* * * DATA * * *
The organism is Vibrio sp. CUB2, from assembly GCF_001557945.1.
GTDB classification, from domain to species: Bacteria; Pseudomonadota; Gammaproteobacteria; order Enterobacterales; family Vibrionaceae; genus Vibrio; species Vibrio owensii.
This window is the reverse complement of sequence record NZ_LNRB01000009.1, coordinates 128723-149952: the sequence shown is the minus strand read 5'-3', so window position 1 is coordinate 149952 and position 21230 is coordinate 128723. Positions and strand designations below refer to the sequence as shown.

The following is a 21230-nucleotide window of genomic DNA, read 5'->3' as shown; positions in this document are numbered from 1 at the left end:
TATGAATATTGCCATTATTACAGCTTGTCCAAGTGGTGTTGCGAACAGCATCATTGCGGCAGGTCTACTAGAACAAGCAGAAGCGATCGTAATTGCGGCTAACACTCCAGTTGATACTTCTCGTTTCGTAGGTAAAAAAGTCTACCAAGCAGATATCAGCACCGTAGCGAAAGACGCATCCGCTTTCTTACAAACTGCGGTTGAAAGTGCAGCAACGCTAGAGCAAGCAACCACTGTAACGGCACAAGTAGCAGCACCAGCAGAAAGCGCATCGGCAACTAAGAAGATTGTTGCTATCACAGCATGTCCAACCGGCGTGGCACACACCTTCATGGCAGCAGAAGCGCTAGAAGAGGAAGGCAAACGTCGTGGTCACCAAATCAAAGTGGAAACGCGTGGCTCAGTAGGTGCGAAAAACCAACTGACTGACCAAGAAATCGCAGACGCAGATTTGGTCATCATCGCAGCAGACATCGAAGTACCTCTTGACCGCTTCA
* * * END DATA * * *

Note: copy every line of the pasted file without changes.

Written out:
The organism is Vibrio sp. CUB2, from assembly GCF_001557945.1.
GTDB classification, from domain to species: Bacteria; Pseudomonadota; Gammaproteobacteria; order Enterobacterales; family Vibrionaceae; genus Vibrio; species Vibrio owensii.
This window is the reverse complement of sequence record NZ_LNRB01000009.1, coordinates 128723-149952: the sequence shown is the minus strand read 5'-3', so window position 1 is coordinate 149952 and position 21230 is coordinate 128723. Positions and strand designations below refer to the sequence as shown.

The following is a 21230-nucleotide window of genomic DNA, read 5'->3' as shown; positions in this document are numbered from 1 at the left end:
TATGAATATTGCCATTATTACAGCTTGTCCAAGTGGTGTTGCGAACAGCATCATTGCGGCAGGTCTACTAGAACAAGCAGAAGCGATCGTAATTGCGGCTAACACTCCAGTTGATACTTCTCGTTTCGTAGGTAAAAAAGTCTACCAAGCAGATATCAGCACCGTAGCGAAAGACGCATCCGCTTTCTTACAAACTGCGGTTGAAAGTGCAGCAACGCTAGAGCAAGCAACCACTGTAACGGCACAAGTAGCAGCACCAGCAGAAAGCGCATCGGCAACTAAGAAGATTGTTGCTATCACAGCATGTCCAACCGGCGTGGCACACACCTTCATGGCAGCAGAAGCGCTAGAAGAGGAAGGCAAACGTCGTGGTCACCAAATCAAAGTGGAAACGCGTGGCTCAGTAGGTGCGAAAAACCAACTGACTGACCAAGAAATCGCAGACGCAGATTTGGTCATCATCGCAGCAGACATCGAAGTACCTCTTGACCGCTTCA